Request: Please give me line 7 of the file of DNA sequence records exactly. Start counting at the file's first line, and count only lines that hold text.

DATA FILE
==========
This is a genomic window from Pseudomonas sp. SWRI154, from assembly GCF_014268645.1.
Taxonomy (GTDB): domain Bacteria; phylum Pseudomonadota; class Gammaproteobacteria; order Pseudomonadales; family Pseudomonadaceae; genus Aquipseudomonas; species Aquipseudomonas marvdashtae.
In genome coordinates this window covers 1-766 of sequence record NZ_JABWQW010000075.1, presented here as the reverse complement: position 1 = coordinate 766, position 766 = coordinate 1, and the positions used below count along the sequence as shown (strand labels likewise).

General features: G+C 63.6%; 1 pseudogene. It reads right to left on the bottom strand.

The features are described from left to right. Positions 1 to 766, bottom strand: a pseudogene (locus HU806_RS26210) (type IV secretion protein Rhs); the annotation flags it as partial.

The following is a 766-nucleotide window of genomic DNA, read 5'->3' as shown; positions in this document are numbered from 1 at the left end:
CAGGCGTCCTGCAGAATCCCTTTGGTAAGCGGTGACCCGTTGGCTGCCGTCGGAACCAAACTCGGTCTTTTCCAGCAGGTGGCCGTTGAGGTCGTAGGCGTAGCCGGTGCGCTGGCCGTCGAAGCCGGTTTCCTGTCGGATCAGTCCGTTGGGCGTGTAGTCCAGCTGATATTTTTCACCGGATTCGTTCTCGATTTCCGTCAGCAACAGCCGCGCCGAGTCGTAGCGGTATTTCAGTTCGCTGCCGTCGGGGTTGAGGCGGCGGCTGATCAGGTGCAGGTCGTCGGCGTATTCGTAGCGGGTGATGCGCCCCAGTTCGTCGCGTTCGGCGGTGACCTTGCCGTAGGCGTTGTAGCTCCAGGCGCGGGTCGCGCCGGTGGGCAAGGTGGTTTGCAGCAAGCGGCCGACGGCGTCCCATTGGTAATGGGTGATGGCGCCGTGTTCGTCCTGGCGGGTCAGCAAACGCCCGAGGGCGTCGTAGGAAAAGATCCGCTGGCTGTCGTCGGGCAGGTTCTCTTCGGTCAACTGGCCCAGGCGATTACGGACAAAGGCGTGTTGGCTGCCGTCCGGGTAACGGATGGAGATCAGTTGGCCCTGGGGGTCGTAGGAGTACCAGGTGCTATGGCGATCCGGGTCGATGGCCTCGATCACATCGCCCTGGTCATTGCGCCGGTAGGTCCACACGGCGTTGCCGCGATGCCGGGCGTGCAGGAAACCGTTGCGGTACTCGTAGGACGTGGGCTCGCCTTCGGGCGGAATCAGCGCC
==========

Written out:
CAGGCGTCCTGCAGAATCCCTTTGGTAAGCGGTGACCCGTTGGCTGCCGTCGGAACCAAACTCGGTCTTTTCCAGCAGGTGGCCGTTGAGGTCGTAGGCGTAGCCGGTGCGCTGGCCGTCGAAGCCGGTTTCCTGTCGGATCAGTCCGTTGGGCGTGTAGTCCAGCTGATATTTTTCACCGGATTCGTTCTCGATTTCCGTCAGCAACAGCCGCGCCGAGTCGTAGCGGTATTTCAGTTCGCTGCCGTCGGGGTTGAGGCGGCGGCTGATCAGGTGCAGGTCGTCGGCGTATTCGTAGCGGGTGATGCGCCCCAGTTCGTCGCGTTCGGCGGTGACCTTGCCGTAGGCGTTGTAGCTCCAGGCGCGGGTCGCGCCGGTGGGCAAGGTGGTTTGCAGCAAGCGGCCGACGGCGTCCCATTGGTAATGGGTGATGGCGCCGTGTTCGTCCTGGCGGGTCAGCAAACGCCCGAGGGCGTCGTAGGAAAAGATCCGCTGGCTGTCGTCGGGCAGGTTCTCTTCGGTCAACTGGCCCAGGCGATTACGGACAAAGGCGTGTTGGCTGCCGTCCGGGTAACGGATGGAGATCAGTTGGCCCTGGGGGTCGTAGGAGTACCAGGTGCTATGGCGATCCGGGTCGATGGCCTCGATCACATCGCCCTGGTCATTGCGCCGGTAGGTCCACACGGCGTTGCCGCGATGCCGGGCGTGCAGGAAACCGTTGCGGTACTCGTAGGACGTGGGCTCGCCTTCGGGCGGAATCAGCGCC